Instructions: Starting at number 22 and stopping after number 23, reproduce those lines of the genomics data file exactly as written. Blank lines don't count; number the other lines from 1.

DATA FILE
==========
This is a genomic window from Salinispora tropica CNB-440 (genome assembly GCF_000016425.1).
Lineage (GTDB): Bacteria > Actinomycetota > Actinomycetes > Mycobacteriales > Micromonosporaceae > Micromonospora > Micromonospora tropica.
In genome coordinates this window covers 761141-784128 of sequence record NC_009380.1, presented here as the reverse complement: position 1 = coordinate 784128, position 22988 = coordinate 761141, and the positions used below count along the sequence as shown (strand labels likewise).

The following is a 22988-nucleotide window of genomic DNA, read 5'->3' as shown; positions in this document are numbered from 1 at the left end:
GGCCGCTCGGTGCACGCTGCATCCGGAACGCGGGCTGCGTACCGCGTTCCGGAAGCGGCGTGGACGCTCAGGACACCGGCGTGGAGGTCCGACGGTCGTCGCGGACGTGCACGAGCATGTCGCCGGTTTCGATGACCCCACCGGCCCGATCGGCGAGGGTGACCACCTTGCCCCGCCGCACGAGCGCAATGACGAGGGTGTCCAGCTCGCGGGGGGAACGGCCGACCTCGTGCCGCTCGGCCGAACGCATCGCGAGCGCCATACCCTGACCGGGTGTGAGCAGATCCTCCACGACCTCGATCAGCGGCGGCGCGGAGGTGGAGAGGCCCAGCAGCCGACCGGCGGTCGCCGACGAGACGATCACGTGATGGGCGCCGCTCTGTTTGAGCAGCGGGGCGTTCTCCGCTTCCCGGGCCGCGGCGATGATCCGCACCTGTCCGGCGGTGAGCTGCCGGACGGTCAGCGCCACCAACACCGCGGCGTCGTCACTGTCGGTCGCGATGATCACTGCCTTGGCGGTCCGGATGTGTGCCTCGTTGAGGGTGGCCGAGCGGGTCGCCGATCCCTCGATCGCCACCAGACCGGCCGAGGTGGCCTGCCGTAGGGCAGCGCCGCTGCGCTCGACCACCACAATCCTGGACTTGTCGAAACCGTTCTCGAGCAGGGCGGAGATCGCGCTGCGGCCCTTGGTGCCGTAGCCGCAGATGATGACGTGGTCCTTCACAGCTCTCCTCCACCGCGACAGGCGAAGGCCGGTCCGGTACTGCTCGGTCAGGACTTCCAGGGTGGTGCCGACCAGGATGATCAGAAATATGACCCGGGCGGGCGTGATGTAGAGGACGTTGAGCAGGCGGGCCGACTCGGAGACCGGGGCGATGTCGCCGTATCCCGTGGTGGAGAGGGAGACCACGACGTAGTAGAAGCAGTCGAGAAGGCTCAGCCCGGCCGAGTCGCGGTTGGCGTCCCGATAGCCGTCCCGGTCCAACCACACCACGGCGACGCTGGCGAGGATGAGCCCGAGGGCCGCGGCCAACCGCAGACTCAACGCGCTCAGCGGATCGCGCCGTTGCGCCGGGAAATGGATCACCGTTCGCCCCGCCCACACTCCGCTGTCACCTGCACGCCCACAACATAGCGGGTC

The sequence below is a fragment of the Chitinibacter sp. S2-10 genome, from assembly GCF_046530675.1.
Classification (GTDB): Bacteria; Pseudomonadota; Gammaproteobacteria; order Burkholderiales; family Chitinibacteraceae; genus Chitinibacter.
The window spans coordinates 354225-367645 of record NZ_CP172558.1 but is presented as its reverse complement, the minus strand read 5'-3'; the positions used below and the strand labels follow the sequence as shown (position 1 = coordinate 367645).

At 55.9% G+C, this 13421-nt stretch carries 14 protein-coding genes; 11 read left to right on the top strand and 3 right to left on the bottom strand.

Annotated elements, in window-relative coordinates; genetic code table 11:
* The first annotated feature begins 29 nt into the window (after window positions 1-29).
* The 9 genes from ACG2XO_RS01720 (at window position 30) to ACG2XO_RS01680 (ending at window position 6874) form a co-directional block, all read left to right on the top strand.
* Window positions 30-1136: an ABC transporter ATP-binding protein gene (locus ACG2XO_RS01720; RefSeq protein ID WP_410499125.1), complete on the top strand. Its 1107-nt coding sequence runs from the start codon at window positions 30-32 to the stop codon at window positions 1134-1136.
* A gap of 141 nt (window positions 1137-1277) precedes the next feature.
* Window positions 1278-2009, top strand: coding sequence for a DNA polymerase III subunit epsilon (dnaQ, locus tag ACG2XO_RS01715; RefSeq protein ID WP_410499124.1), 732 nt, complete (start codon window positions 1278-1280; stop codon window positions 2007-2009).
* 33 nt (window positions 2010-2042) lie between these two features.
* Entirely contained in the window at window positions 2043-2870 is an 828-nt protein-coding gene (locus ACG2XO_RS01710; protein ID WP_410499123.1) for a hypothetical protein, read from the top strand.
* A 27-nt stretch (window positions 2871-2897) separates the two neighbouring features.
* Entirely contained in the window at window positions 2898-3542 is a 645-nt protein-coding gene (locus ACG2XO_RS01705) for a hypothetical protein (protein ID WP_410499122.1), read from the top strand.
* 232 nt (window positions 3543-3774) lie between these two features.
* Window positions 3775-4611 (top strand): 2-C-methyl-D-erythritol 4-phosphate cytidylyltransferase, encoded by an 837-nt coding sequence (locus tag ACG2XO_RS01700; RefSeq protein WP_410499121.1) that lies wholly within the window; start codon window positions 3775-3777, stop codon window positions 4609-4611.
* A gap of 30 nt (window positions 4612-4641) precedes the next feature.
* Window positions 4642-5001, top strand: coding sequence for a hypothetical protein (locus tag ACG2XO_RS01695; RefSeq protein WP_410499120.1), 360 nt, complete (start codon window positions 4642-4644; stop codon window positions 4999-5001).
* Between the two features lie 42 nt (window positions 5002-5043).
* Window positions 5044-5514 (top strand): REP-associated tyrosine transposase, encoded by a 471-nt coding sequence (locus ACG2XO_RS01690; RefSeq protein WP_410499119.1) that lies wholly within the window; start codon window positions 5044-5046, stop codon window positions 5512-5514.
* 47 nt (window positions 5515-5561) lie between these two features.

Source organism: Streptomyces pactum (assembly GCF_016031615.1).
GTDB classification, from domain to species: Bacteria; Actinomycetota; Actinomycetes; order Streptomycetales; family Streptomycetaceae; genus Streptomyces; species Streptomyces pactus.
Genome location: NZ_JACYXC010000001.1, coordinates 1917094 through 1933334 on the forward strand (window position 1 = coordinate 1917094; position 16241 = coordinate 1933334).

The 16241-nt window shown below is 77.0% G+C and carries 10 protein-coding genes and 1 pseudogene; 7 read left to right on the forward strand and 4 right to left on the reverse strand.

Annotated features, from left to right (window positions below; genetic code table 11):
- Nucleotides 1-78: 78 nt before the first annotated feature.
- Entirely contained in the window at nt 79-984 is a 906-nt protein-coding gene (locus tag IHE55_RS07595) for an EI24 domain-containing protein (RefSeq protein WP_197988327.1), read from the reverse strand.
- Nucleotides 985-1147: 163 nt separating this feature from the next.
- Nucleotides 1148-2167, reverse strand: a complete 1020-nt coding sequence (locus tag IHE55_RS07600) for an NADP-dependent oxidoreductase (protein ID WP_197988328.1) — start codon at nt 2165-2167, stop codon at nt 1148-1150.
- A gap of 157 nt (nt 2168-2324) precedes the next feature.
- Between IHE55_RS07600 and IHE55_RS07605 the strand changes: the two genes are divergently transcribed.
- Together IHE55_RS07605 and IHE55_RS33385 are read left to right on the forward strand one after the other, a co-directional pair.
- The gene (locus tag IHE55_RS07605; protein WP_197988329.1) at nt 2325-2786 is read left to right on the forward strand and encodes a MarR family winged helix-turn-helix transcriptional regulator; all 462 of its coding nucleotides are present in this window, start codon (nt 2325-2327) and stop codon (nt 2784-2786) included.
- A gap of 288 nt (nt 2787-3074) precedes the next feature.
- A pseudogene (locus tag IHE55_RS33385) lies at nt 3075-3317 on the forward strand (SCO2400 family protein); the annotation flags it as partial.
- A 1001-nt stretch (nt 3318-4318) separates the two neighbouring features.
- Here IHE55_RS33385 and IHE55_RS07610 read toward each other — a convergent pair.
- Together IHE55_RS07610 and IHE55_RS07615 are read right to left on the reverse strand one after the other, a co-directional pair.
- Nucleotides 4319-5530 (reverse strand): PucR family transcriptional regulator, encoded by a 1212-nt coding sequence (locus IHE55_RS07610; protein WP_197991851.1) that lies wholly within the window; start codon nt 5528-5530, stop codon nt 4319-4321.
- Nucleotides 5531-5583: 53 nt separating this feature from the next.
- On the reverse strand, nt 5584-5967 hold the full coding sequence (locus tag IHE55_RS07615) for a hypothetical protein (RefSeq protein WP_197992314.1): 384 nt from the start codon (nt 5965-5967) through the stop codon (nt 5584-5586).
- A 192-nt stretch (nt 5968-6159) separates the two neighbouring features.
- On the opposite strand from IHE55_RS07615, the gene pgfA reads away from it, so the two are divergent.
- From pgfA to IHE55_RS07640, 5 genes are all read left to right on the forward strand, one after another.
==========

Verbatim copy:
* A gap of 30 nt (window positions 4612-4641) precedes the next feature.
* Window positions 4642-5001, top strand: coding sequence for a hypothetical protein (locus tag ACG2XO_RS01695; RefSeq protein WP_410499120.1), 360 nt, complete (start codon window positions 4642-4644; stop codon window positions 4999-5001).